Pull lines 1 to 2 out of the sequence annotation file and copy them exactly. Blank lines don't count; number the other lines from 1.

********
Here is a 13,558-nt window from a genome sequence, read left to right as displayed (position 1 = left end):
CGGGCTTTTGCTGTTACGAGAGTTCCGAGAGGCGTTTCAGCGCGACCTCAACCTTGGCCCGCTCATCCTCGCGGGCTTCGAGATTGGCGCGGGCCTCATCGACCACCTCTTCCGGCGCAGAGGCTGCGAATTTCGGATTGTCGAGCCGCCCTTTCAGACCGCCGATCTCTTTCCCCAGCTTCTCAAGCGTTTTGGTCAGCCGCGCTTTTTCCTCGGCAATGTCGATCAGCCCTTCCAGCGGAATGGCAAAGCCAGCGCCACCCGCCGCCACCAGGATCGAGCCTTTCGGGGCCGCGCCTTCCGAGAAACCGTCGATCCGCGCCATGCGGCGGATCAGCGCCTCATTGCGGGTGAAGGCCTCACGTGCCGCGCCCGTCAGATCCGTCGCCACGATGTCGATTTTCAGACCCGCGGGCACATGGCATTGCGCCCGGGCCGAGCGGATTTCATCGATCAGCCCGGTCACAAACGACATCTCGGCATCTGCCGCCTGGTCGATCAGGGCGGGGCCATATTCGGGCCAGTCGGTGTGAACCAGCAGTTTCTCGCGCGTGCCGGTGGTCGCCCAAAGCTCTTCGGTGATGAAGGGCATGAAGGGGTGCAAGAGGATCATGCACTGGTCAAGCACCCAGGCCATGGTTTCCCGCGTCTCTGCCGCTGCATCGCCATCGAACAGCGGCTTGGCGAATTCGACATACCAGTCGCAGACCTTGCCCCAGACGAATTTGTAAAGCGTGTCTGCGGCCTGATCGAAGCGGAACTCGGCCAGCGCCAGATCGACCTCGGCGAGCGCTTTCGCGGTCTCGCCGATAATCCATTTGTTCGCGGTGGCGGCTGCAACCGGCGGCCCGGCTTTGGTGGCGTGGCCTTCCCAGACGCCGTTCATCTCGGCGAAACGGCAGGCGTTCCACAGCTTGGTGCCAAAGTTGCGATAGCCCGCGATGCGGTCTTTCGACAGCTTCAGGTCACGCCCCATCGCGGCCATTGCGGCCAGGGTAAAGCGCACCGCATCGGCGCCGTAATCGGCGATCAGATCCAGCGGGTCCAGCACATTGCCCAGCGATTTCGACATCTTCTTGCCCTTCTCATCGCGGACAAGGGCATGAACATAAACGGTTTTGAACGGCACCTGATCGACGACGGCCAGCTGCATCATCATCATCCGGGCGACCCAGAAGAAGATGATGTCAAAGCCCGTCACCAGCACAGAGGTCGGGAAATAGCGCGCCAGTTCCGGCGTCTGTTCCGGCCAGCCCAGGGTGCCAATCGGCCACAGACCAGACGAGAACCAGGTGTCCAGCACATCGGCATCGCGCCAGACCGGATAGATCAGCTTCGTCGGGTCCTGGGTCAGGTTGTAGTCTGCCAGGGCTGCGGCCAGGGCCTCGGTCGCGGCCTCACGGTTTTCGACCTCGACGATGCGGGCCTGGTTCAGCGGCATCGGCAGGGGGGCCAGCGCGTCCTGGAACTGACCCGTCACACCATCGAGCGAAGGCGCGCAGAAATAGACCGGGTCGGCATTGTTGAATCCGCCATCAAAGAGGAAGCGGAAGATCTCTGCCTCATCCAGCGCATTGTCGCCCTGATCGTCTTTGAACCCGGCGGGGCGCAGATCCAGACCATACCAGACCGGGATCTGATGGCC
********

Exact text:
Here is a 13,558-nt window from a genome sequence, read left to right as displayed (position 1 = left end):
CGGGCTTTTGCTGTTACGAGAGTTCCGAGAGGCGTTTCAGCGCGACCTCAACCTTGGCCCGCTCATCCTCGCGGGCTTCGAGATTGGCGCGGGCCTCATCGACCACCTCTTCCGGCGCAGAGGCTGCGAATTTCGGATTGTCGAGCCGCCCTTTCAGACCGCCGATCTCTTTCCCCAGCTTCTCAAGCGTTTTGGTCAGCCGCGCTTTTTCCTCGGCAATGTCGATCAGCCCTTCCAGCGGAATGGCAAAGCCAGCGCCACCCGCCGCCACCAGGATCGAGCCTTTCGGGGCCGCGCCTTCCGAGAAACCGTCGATCCGCGCCATGCGGCGGATCAGCGCCTCATTGCGGGTGAAGGCCTCACGTGCCGCGCCCGTCAGATCCGTCGCCACGATGTCGATTTTCAGACCCGCGGGCACATGGCATTGCGCCCGGGCCGAGCGGATTTCATCGATCAGCCCGGTCACAAACGACATCTCGGCATCTGCCGCCTGGTCGATCAGGGCGGGGCCATATTCGGGCCAGTCGGTGTGAACCAGCAGTTTCTCGCGCGTGCCGGTGGTCGCCCAAAGCTCTTCGGTGATGAAGGGCATGAAGGGGTGCAAGAGGATCATGCACTGGTCAAGCACCCAGGCCATGGTTTCCCGCGTCTCTGCCGCTGCATCGCCATCGAACAGCGGCTTGGCGAATTCGACATACCAGTCGCAGACCTTGCCCCAGACGAATTTGTAAAGCGTGTCTGCGGCCTGATCGAAGCGGAACTCGGCCAGCGCCAGATCGACCTCGGCGAGCGCTTTCGCGGTCTCGCCGATAATCCATTTGTTCGCGGTGGCGGCTGCAACCGGCGGCCCGGCTTTGGTGGCGTGGCCTTCCCAGACGCCGTTCATCTCGGCGAAACGGCAGGCGTTCCACAGCTTGGTGCCAAAGTTGCGATAGCCCGCGATGCGGTCTTTCGACAGCTTCAGGTCACGCCCCATCGCGGCCATTGCGGCCAGGGTAAAGCGCACCGCATCGGCGCCGTAATCGGCGATCAGATCCAGCGGGTCCAGCACATTGCCCAGCGATTTCGACATCTTCTTGCCCTTCTCATCGCGGACAAGGGCATGAACATAAACGGTTTTGAACGGCACCTGATCGACGACGGCCAGCTGCATCATCATCATCCGGGCGACCCAGAAGAAGATGATGTCAAAGCCCGTCACCAGCACAGAGGTCGGGAAATAGCGCGCCAGTTCCGGCGTCTGTTCCGGCCAGCCCAGGGTGCCAATCGGCCACAGACCAGACGAGAACCAGGTGTCCAGCACATCGGCATCGCGCCAGACCGGATAGATCAGCTTCGTCGGGTCCTGGGTCAGGTTGTAGTCTGCCAGGGCTGCGGCCAGGGCCTCGGTCGCGGCCTCACGGTTTTCGACCTCGACGATGCGGGCCTGGTTCAGCGGCATCGGCAGGGGGGCCAGCGCGTCCTGGAACTGACCCGTCACACCATCGAGCGAAGGCGCGCAGAAATAGACCGGGTCGGCATTGTTGAATCCGCCATCAAAGAGGAAGCGGAAGATCTCTGCCTCATCCAGCGCATTGTCGCCCTGATCGTCTTTGAACCCGGCGGGGCGCAGATCCAGACCATACCAGACCGGGATCTGATGGCC